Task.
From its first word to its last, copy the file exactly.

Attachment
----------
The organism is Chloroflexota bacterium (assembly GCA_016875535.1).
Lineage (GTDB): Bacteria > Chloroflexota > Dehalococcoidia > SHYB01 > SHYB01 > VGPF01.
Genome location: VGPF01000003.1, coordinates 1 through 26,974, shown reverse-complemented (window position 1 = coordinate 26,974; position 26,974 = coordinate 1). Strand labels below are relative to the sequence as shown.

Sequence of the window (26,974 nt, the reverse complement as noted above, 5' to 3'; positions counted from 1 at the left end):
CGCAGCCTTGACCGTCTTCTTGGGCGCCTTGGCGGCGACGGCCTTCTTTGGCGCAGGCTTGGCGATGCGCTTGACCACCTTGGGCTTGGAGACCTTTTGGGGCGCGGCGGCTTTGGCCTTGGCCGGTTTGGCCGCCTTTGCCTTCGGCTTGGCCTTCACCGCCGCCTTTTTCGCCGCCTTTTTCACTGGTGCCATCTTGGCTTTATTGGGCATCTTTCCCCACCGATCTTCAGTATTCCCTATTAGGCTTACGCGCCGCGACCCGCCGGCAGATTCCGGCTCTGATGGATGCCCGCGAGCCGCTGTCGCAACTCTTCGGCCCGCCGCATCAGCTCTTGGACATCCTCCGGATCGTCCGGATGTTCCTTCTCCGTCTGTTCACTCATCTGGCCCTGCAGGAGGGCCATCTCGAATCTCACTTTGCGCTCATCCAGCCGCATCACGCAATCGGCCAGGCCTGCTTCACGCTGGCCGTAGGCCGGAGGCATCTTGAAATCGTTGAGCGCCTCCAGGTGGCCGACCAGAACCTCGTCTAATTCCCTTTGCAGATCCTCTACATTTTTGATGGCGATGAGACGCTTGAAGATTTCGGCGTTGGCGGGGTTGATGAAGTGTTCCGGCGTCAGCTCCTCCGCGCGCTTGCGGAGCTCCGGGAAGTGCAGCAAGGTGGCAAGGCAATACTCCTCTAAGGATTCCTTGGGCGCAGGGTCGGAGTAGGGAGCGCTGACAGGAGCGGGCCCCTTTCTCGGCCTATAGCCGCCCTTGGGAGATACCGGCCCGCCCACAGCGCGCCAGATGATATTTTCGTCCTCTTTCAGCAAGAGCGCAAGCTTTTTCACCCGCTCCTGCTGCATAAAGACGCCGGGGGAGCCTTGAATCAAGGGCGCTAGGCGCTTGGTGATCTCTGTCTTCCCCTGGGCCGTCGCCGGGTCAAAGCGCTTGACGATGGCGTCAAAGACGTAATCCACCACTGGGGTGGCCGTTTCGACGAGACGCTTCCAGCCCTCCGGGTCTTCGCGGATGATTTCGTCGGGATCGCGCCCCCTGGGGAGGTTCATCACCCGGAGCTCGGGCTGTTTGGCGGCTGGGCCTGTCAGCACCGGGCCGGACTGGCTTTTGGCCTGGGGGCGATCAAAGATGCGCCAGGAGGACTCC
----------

The organism is Chloroflexota bacterium (assembly GCA_016875535.1).
Lineage (GTDB): Bacteria > Chloroflexota > Dehalococcoidia > SHYB01 > SHYB01 > VGPF01.
Genome location: VGPF01000003.1, coordinates 1 through 26,974, shown reverse-complemented (window position 1 = coordinate 26,974; position 26,974 = coordinate 1). Strand labels below are relative to the sequence as shown.

Sequence of the window (26,974 nt, the reverse complement as noted above, 5' to 3'; positions counted from 1 at the left end):
CGCAGCCTTGACCGTCTTCTTGGGCGCCTTGGCGGCGACGGCCTTCTTTGGCGCAGGCTTGGCGATGCGCTTGACCACCTTGGGCTTGGAGACCTTTTGGGGCGCGGCGGCTTTGGCCTTGGCCGGTTTGGCCGCCTTTGCCTTCGGCTTGGCCTTCACCGCCGCCTTTTTCGCCGCCTTTTTCACTGGTGCCATCTTGGCTTTATTGGGCATCTTTCCCCACCGATCTTCAGTATTCCCTATTAGGCTTACGCGCCGCGACCCGCCGGCAGATTCCGGCTCTGATGGATGCCCGCGAGCCGCTGTCGCAACTCTTCGGCCCGCCGCATCAGCTCTTGGACATCCTCCGGATCGTCCGGATGTTCCTTCTCCGTCTGTTCACTCATCTGGCCCTGCAGGAGGGCCATCTCGAATCTCACTTTGCGCTCATCCAGCCGCATCACGCAATCGGCCAGGCCTGCTTCACGCTGGCCGTAGGCCGGAGGCATCTTGAAATCGTTGAGCGCCTCCAGGTGGCCGACCAGAACCTCGTCTAATTCCCTTTGCAGATCCTCTACATTTTTGATGGCGATGAGACGCTTGAAGATTTCGGCGTTGGCGGGGTTGATGAAGTGTTCCGGCGTCAGCTCCTCCGCGCGCTTGCGGAGCTCCGGGAAGTGCAGCAAGGTGGCAAGGCAATACTCCTCTAAGGATTCCTTGGGCGCAGGGTCGGAGTAGGGAGCGCTGACAGGAGCGGGCCCCTTTCTCGGCCTATAGCCGCCCTTGGGAGATACCGGCCCGCCCACAGCGCGCCAGATGATATTTTCGTCCTCTTTCAGCAAGAGCGCAAGCTTTTTCACCCGCTCCTGCTGCATAAAGACGCCGGGGGAGCCTTGAATCAAGGGCGCTAGGCGCTTGGTGATCTCTGTCTTCCCCTGGGCCGTCGCCGGGTCAAAGCGCTTGACGATGGCGTCAAAGACGTAATCCACCACTGGGGTGGCCGTTTCGACGAGACGCTTCCAGCCCTCCGGGTCTTCGCGGATGATTTCGTCGGGATCGCGCCCCCTGGGGAGGTTCATCACCCGGAGCTCGGGCTGTTTGGCGGCTGGGCCTGTCAGCACCGGGCCGGACTGGCTTTTGGCCTGGGGGCGATCAAAGATGCGCCAGGAGGACTCC